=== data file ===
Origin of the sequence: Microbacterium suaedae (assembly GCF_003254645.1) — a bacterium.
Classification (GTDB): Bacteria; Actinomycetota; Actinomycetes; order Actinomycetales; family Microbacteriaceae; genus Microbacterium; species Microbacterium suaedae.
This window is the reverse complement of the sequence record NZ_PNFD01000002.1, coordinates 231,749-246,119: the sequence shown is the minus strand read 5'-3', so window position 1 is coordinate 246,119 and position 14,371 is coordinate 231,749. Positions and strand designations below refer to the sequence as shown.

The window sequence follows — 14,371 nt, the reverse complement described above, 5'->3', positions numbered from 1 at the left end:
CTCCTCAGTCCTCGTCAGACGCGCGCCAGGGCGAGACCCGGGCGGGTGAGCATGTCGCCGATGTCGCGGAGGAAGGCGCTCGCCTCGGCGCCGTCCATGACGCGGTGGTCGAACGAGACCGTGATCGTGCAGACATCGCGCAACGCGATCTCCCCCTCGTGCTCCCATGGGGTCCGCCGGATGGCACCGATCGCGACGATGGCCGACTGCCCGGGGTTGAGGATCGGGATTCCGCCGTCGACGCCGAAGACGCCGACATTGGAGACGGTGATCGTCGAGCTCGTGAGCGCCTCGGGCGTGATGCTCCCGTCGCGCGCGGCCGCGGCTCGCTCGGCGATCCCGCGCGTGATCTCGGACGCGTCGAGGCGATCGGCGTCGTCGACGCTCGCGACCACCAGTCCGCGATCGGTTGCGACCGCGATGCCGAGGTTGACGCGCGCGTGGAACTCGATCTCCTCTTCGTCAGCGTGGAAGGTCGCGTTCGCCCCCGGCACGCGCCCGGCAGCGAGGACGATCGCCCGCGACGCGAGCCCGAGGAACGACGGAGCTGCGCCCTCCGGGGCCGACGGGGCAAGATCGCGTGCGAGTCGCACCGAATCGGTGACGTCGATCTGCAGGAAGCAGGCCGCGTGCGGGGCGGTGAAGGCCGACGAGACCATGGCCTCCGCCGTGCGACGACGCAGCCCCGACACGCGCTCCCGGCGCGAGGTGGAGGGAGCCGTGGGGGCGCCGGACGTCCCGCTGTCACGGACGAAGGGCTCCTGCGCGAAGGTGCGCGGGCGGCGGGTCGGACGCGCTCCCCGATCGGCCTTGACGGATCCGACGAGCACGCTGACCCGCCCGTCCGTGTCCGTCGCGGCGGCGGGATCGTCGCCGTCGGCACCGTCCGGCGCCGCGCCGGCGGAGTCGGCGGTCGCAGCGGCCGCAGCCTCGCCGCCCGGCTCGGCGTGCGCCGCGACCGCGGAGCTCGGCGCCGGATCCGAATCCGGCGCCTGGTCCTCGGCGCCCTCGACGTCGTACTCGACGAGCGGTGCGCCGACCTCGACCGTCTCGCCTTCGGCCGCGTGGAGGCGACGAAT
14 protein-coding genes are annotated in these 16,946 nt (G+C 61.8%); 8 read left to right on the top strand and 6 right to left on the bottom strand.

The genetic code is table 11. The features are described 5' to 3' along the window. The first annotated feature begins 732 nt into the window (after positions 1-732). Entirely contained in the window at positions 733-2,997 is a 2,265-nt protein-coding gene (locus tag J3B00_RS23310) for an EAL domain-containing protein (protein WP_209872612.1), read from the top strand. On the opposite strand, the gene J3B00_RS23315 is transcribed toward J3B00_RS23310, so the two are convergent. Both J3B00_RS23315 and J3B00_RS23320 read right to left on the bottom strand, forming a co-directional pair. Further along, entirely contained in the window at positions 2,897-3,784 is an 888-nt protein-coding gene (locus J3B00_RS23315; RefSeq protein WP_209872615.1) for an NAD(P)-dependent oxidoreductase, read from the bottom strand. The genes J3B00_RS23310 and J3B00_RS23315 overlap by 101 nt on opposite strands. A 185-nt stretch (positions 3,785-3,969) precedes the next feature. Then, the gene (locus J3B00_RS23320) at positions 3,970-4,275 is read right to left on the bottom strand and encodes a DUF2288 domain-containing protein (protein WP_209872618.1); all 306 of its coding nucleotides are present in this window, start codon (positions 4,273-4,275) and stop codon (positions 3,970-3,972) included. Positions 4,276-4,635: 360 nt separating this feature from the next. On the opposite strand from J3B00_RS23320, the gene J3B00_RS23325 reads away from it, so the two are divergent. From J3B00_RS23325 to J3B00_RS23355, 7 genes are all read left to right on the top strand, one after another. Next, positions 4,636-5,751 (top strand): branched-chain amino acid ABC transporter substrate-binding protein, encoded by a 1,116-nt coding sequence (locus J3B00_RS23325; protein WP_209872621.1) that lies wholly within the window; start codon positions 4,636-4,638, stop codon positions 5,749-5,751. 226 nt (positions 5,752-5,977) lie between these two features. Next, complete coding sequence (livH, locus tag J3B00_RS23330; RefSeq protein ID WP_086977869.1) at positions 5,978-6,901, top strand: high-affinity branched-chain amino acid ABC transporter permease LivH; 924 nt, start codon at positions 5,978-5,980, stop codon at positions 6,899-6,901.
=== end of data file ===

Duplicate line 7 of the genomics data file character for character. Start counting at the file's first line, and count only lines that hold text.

The genetic code is table 11. The features are described 5' to 3' along the window. The first annotated feature begins 732 nt into the window (after positions 1-732). Entirely contained in the window at positions 733-2,997 is a 2,265-nt protein-coding gene (locus tag J3B00_RS23310) for an EAL domain-containing protein (protein WP_209872612.1), read from the top strand. On the opposite strand, the gene J3B00_RS23315 is transcribed toward J3B00_RS23310, so the two are convergent. Both J3B00_RS23315 and J3B00_RS23320 read right to left on the bottom strand, forming a co-directional pair. Further along, entirely contained in the window at positions 2,897-3,784 is an 888-nt protein-coding gene (locus J3B00_RS23315; RefSeq protein WP_209872615.1) for an NAD(P)-dependent oxidoreductase, read from the bottom strand. The genes J3B00_RS23310 and J3B00_RS23315 overlap by 101 nt on opposite strands. A 185-nt stretch (positions 3,785-3,969) precedes the next feature. Then, the gene (locus J3B00_RS23320) at positions 3,970-4,275 is read right to left on the bottom strand and encodes a DUF2288 domain-containing protein (protein WP_209872618.1); all 306 of its coding nucleotides are present in this window, start codon (positions 4,273-4,275) and stop codon (positions 3,970-3,972) included. Positions 4,276-4,635: 360 nt separating this feature from the next. On the opposite strand from J3B00_RS23320, the gene J3B00_RS23325 reads away from it, so the two are divergent. From J3B00_RS23325 to J3B00_RS23355, 7 genes are all read left to right on the top strand, one after another. Next, positions 4,636-5,751 (top strand): branched-chain amino acid ABC transporter substrate-binding protein, encoded by a 1,116-nt coding sequence (locus J3B00_RS23325; protein WP_209872621.1) that lies wholly within the window; start codon positions 4,636-4,638, stop codon positions 5,749-5,751. 226 nt (positions 5,752-5,977) lie between these two features. Next, complete coding sequence (livH, locus tag J3B00_RS23330; RefSeq protein ID WP_086977869.1) at positions 5,978-6,901, top strand: high-affinity branched-chain amino acid ABC transporter permease LivH; 924 nt, start codon at positions 5,978-5,980, stop codon at positions 6,899-6,901.